REVIEW: Richard Thompson is a master of fine dissonance

Pamela Dunlap-shohl

Singer, songwriter and master guitarist Richard Thompson gave Anchorage fans the show they’d been wanting for years. Mike McCormick of Whistling Swan persisted in convincing Thompson to come to Alaska, and the wait was worth the years that took. Saturday night’s performance was the best of three I’ve seen Thompson give, and it even topped the albums and videos that I’ve seen and listened for the past 30 years.

A key component of Thompson’s storytelling is his impeccable use of dissonance. The musical dissonance underscores the verses about life’s dissonances. What makes it work is his perfect intonation; it would fall flat if he didn’t sing and play in tune.

Most often, use of dissonance is found in jazz of the highest caliber. It’s what gives music its zing, surprise and, yes, even momentary discomfort, not unlike foods that include spicy hot, bitter and sour accents.

Thompson employed this risky musical tool on his version of the 1940s song “Dog Eat Dog in Denmark (Hamlet)” by Frank Loesser. Thompson not only delivered the four-verse story of Hamlet convincingly in jive style, but he wowed the audience with clustered tones zooming down the guitar fret and while bending two strings simultaneously. He sang scat at the same time he played counter-melodies on the guitar. Many audience members could be seen leaning forward appearing to watch every new and astounding combination of fingering and picking.

The British folk-rock musician, a former member of the groundbreaking ’60s band Fairport Convention, writes music that expands well beyond the common folk style of AA, BB, stanzas and chorus. His melodies, inner voices and complex bass lines advance the story along a path more linear than circular. His musical themes are enriched by unusual chord progressions, challenging melodic intervals and modulating key signatures.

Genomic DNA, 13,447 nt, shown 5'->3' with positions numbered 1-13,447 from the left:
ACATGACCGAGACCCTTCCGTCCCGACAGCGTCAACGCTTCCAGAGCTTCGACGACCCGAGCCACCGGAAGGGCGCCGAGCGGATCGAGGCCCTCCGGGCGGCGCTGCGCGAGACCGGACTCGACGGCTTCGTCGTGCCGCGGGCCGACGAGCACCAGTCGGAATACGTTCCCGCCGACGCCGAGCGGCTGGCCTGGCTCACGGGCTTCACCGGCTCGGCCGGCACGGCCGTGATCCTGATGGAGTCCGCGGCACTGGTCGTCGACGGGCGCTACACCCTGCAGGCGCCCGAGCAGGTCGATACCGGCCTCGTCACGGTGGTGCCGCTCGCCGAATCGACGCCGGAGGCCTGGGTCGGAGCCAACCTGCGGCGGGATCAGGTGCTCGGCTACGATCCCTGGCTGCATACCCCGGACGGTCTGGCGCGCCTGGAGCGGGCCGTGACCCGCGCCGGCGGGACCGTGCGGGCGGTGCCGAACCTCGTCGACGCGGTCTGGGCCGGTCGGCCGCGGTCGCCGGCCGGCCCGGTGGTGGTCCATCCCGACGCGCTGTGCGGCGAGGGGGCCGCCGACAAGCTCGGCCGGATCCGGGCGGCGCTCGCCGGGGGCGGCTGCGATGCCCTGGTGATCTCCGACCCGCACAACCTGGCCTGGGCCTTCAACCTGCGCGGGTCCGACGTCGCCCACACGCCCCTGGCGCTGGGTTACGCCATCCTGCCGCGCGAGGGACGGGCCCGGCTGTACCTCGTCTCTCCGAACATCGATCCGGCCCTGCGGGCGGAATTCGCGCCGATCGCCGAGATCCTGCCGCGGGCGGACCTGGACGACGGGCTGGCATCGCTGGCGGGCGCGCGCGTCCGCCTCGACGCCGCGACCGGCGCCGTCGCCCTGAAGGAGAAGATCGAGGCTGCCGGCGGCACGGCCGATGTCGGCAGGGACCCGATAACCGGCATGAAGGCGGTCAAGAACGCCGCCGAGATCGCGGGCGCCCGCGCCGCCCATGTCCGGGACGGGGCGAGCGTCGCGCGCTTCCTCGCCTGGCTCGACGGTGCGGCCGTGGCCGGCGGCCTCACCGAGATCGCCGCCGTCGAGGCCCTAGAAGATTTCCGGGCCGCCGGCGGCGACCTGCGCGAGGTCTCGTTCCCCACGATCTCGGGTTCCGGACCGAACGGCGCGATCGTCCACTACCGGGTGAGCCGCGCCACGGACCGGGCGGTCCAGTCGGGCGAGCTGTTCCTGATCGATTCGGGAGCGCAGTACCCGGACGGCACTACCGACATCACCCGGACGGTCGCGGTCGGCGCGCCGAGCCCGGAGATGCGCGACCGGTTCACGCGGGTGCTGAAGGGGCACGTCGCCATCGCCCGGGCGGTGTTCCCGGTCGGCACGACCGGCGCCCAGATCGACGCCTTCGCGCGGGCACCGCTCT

Thompson covered many of his old standards. He played many favorites called out by the audience, including “Persuasion,” “Shoot Out the Lights,” “Pharaoh” and “Crawl Back.” Though they were old standbys, the sound was fresh and invigorated by Thompson’s addition of a looping machine. It could have become overused and gimmicky in other hands, but true to form,Thompson used it with his usual restrained-but-with-intensity style.

It’s a style some might already be familiar with even if they don’t realize it -- Thompson wrote and played the guitar music for the soundtrack of “Grizzly Man” by Werner Herzog.

Starting the evening by saying he was jet-lagged, Thompson didn’t show it but gave a vigorous performance for a straight two hours without faltering. The audience rewarded him with three standing ovations, trying to convince him that he, at the very least, should “Crawl Back” to Anchorage before another 30 years go by.

ADDENDUM: I must give a shout-out to Simon Tassano at the sound controls. The concert would not have been nearly as pleasurable without him. The articulation of the guitar notes was very clear, and Thompson’s voice and vibrato were the most full I’ve ever heard. Combined with the fabulous acoustics of the Discovery Theater in the Atwood Concert Hall, the unsung sound technician made the concert the best it could possibly be.

Pamela Dunlap-Shohl is a designer at the Anchorage Daily News. Raised in a family of folk and classical musicians, she studied classical piano and then violin through college. Now a member of the Irish/Americana band Whiskey Jacks, she sings, plays electric fiddle and hopes to soon add her vertical viola to the mix.

Pamela Dunlap-Shohl